“We were the inventors and the innovators,” Paul told me, ruefully. “But it wasn’t enough to overcome the money.” The only companies that could possibly compete with Uber now, he thought, were giants such as Apple and Google. “We got run over by the Uber money truck, in lots of different ways,” Paul said. “I don’t see much hope for a company like Juno, just to be perfectly blunt about it.”
After Lucas Smith’s presentation, I joined a Juno specialist named Farhan Noor, who was helping a driver complete the on-boarding process. “This is the driver agreement,” Noor said. “Before we do that, I want to verify your car. We’re driving a 2015?”
“It’s a Nissan Pathfinder,” the driver, Jaime Bitar, said.
“A Pathfinder, that’s a nice car,” Noor said.
Bitar was dressed in a black suit and a patterned tie. He stood in front of a white curtain while Noor took his picture with his iPad. “You should see my Uber photo,” Bitar joked. “I took it in the car.”
Noor then pulled accessories out of the kind of black velvet sachet that one might expect to contain a pearl necklace: a ZTE phone, a charging cable, and a dashboard mount. The phone was programmed to display a promotional ad to the passengers in the back of the car: “Save 25% on your next ride. Ask your driver.” This way, while the driver was working for Uber, a customer might ask about the ad, and the driver could send the customer a text message with a link to download the Juno app. (It’s against Taxi & Limousine Commission rules for drivers to solicit their passengers.) Once a new customer took his or her first Juno ride, the driver got a fifteen-dollar bonus.
At some point in the future, the likes of Bitar and his Pathfinder may be out of the picture anyway. In 2011, Sebastian Thrun, the founder of the Google X lab, announced at the annual ted conference that self-driving cars would usher in a new world, one where there were no automobile accidents, parking lots, or car-insurance premiums. Since then, a number of major corporations have made serious investments in autonomous vehicles.
Nobody knows when such a future might arrive. (Five years? Fifty years? You hear different things.) But everyone in the personal-transportation business is preoccupied with it. In August, Uber revealed that it was going to introduce a small group of self-driving Volvo XC90 S.U.V.s onto the streets of Pittsburgh, although they will still have drivers in the front seat. “I think the opportunity to totally transform the way people transport themselves and goods is just a massive opportunity,” a banking executive who follows Uber closely assured me. “It’s a huge segment of the economy, which is very inefficient. That is why Uber has grown so large so quickly.” He pointed out that Dublin, California, east of Oakland, would be offering taxpayer-subsidized vouchers to its citizens to use on Uber or Lyft rather than spending government money on maintaining some of its public bus lines.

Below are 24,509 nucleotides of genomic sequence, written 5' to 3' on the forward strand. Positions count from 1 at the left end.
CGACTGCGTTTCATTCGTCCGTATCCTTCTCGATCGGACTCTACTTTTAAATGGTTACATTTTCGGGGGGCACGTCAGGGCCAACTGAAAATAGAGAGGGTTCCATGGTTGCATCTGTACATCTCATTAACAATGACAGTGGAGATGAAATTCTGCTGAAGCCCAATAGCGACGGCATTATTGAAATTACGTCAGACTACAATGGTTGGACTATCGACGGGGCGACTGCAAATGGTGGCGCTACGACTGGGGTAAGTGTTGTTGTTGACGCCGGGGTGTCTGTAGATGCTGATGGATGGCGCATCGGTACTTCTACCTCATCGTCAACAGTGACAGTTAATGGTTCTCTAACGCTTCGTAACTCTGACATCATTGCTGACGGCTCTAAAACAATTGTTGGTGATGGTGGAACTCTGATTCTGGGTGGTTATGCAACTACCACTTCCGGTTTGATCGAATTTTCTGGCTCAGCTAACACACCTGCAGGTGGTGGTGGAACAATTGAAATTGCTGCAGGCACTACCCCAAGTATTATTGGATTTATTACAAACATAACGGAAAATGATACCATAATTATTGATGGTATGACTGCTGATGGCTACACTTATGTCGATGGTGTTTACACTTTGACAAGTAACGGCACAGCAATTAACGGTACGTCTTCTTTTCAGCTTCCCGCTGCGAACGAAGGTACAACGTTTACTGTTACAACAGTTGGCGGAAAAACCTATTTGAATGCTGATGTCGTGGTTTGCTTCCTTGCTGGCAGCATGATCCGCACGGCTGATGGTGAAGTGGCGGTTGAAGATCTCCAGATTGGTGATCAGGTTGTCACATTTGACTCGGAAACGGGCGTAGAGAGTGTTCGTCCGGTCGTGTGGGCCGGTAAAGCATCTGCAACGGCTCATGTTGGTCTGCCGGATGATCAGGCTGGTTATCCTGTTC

“It’s not a matter of if, it’s a matter of when,” Marco said of the driverless era. “With Juno or without Juno, this is going to happen.” He added that with Uber the drivers would just be “deactivated, and thrown away like a used whatever.” Juno might not need them anymore, either, but they’d still have stock ownership in the company. “This is the first time since the industrial revolution when there was a class of workers who are going to have a piece of the future rather than just being laid off,” Marco said. He didn’t mention the prospect that the piece of the future may have no value.
A world of driverless cars could pose a far greater threat to Uber than Juno’s kinder-copycat strategy. It could take any number of forms, from a subscription model, where consumers pay an annual fee to have access to an autonomous car whenever they need it, to a system more like Zipcar, where people pay on a per-use basis. Car sharing or fractional ownership could become widespread. Considering the number of possible arrangements, there’s no reason to assume that any of today’s ride-summoning firms will be dominant forces in an era without drivers. There was a time when AOL, the leading service provider in the dial-up era, was expected to own the future of the Internet, just as Blockbuster was expected to dominate video rentals for years to come.
When I asked Marco why he was so sure that Juno would still be around, he said, half jokingly, that he had acquired all the wisdom he needed by reading “The Hitchhiker’s Guide to the Galaxy,” by Douglas Adams. “Oh, my God,” he said. “It’s the Bible. Everything is there.”
In the novel, the main character reflects at one point that the earth was pretty much ruined by all the cars. His name is Arthur Dent. One of his non-terrestrial sidekicks calls himself Ford Prefect, having concluded, after visiting earth, that cars were the planet’s dominant life form. But Adams’s unflattering view of automotive transport didn’t seem to be what Marco had in mind.
I asked Marco to share what he had learned from the book, and he hesitated. “Now you’re putting me on the spot,” he said. After thinking for a few seconds, he went on, “It claims that the math never works in a restaurant, which explains why the bill never adds up.” He wasn’t sure if that was still true, because, he said, he stopped looking at restaurant checks a long time ago—preëmptively handing your credit card to the server saves the five minutes it takes to get the bill, look at it, and send it back with the payment.
“It was a very popular book, especially when I was growing up, among geeks in the eighties and nineties,” Marco went on. “You have to ask the founders of Snapchat.”